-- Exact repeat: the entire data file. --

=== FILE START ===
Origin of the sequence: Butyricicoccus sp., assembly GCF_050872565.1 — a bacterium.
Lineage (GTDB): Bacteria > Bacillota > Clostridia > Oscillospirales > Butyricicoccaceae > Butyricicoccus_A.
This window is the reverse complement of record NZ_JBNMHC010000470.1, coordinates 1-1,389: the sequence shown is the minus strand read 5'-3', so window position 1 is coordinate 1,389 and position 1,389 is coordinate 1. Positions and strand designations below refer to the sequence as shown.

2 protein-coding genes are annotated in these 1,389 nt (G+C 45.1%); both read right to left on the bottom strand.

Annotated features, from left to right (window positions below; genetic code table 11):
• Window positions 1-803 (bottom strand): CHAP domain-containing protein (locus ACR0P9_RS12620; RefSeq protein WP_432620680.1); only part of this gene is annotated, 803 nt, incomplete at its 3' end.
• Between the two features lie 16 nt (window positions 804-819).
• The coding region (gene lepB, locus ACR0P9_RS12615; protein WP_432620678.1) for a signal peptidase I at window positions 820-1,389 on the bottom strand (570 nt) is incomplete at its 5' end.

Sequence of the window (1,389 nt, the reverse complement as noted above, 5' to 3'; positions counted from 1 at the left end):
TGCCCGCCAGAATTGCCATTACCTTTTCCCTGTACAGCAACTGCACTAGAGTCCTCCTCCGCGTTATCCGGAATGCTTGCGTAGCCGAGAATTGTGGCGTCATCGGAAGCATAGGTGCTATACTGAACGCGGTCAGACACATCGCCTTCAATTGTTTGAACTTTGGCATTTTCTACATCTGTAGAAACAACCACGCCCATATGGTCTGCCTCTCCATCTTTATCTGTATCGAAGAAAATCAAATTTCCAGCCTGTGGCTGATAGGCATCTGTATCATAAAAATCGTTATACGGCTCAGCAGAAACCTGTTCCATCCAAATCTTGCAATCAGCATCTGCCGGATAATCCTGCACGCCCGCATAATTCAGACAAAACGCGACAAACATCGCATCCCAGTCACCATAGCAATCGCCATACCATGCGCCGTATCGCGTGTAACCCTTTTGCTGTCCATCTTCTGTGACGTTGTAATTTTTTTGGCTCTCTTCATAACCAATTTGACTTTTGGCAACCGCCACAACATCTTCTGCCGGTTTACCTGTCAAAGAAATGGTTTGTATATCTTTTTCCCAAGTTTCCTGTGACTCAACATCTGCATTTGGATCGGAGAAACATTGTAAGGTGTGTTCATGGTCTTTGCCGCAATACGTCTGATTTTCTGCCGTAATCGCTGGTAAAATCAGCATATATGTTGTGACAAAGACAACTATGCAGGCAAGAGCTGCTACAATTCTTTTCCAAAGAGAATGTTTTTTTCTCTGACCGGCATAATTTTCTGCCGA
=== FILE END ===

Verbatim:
Origin of the sequence: Butyricicoccus sp., assembly GCF_050872565.1 — a bacterium.
Lineage (GTDB): Bacteria > Bacillota > Clostridia > Oscillospirales > Butyricicoccaceae > Butyricicoccus_A.
This window is the reverse complement of record NZ_JBNMHC010000470.1, coordinates 1-1,389: the sequence shown is the minus strand read 5'-3', so window position 1 is coordinate 1,389 and position 1,389 is coordinate 1. Positions and strand designations below refer to the sequence as shown.

2 protein-coding genes are annotated in these 1,389 nt (G+C 45.1%); both read right to left on the bottom strand.

Annotated features, from left to right (window positions below; genetic code table 11):
• Window positions 1-803 (bottom strand): CHAP domain-containing protein (locus ACR0P9_RS12620; RefSeq protein WP_432620680.1); only part of this gene is annotated, 803 nt, incomplete at its 3' end.
• Between the two features lie 16 nt (window positions 804-819).
• The coding region (gene lepB, locus ACR0P9_RS12615; protein WP_432620678.1) for a signal peptidase I at window positions 820-1,389 on the bottom strand (570 nt) is incomplete at its 5' end.

Sequence of the window (1,389 nt, the reverse complement as noted above, 5' to 3'; positions counted from 1 at the left end):
TGCCCGCCAGAATTGCCATTACCTTTTCCCTGTACAGCAACTGCACTAGAGTCCTCCTCCGCGTTATCCGGAATGCTTGCGTAGCCGAGAATTGTGGCGTCATCGGAAGCATAGGTGCTATACTGAACGCGGTCAGACACATCGCCTTCAATTGTTTGAACTTTGGCATTTTCTACATCTGTAGAAACAACCACGCCCATATGGTCTGCCTCTCCATCTTTATCTGTATCGAAGAAAATCAAATTTCCAGCCTGTGGCTGATAGGCATCTGTATCATAAAAATCGTTATACGGCTCAGCAGAAACCTGTTCCATCCAAATCTTGCAATCAGCATCTGCCGGATAATCCTGCACGCCCGCATAATTCAGACAAAACGCGACAAACATCGCATCCCAGTCACCATAGCAATCGCCATACCATGCGCCGTATCGCGTGTAACCCTTTTGCTGTCCATCTTCTGTGACGTTGTAATTTTTTTGGCTCTCTTCATAACCAATTTGACTTTTGGCAACCGCCACAACATCTTCTGCCGGTTTACCTGTCAAAGAAATGGTTTGTATATCTTTTTCCCAAGTTTCCTGTGACTCAACATCTGCATTTGGATCGGAGAAACATTGTAAGGTGTGTTCATGGTCTTTGCCGCAATACGTCTGATTTTCTGCCGTAATCGCTGGTAAAATCAGCATATATGTTGTGACAAAGACAACTATGCAGGCAAGAGCTGCTACAATTCTTTTCCAAAGAGAATGTTTTTTTCTCTGACCGGCATAATTTTCTGCCGA